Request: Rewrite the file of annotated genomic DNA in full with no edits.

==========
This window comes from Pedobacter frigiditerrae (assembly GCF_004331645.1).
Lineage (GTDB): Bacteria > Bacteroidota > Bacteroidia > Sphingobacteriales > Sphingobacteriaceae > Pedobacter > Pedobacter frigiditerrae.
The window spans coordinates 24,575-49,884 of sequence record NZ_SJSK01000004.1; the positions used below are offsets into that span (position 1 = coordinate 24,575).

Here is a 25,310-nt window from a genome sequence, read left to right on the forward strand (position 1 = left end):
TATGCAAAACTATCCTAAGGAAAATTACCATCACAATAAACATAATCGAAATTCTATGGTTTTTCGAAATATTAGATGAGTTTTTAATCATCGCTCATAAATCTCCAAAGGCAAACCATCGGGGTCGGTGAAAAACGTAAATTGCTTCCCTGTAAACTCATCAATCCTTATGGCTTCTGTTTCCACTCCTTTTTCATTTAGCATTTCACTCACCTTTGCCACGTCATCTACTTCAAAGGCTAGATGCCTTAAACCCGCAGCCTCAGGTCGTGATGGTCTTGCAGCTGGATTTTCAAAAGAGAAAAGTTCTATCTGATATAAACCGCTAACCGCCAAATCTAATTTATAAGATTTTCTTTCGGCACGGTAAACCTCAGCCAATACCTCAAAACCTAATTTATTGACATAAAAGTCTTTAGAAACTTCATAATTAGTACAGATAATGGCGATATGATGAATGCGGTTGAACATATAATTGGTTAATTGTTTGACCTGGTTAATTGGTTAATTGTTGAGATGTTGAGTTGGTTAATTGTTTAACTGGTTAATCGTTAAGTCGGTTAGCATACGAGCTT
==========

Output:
This window comes from Pedobacter frigiditerrae (assembly GCF_004331645.1).
Lineage (GTDB): Bacteria > Bacteroidota > Bacteroidia > Sphingobacteriales > Sphingobacteriaceae > Pedobacter > Pedobacter frigiditerrae.
The window spans coordinates 24,575-49,884 of sequence record NZ_SJSK01000004.1; the positions used below are offsets into that span (position 1 = coordinate 24,575).

Here is a 25,310-nt window from a genome sequence, read left to right on the forward strand (position 1 = left end):
TATGCAAAACTATCCTAAGGAAAATTACCATCACAATAAACATAATCGAAATTCTATGGTTTTTCGAAATATTAGATGAGTTTTTAATCATCGCTCATAAATCTCCAAAGGCAAACCATCGGGGTCGGTGAAAAACGTAAATTGCTTCCCTGTAAACTCATCAATCCTTATGGCTTCTGTTTCCACTCCTTTTTCATTTAGCATTTCACTCACCTTTGCCACGTCATCTACTTCAAAGGCTAGATGCCTTAAACCCGCAGCCTCAGGTCGTGATGGTCTTGCAGCTGGATTTTCAAAAGAGAAAAGTTCTATCTGATATAAACCGCTAACCGCCAAATCTAATTTATAAGATTTTCTTTCGGCACGGTAAACCTCAGCCAATACCTCAAAACCTAATTTATTGACATAAAAGTCTTTAGAAACTTCATAATTAGTACAGATAATGGCGATATGATGAATGCGGTTGAACATATAATTGGTTAATTGTTTGACCTGGTTAATTGGTTAATTGTTGAGATGTTGAGTTGGTTAATTGTTTAACTGGTTAATCGTTAAGTCGGTTAGCATACGAGCTT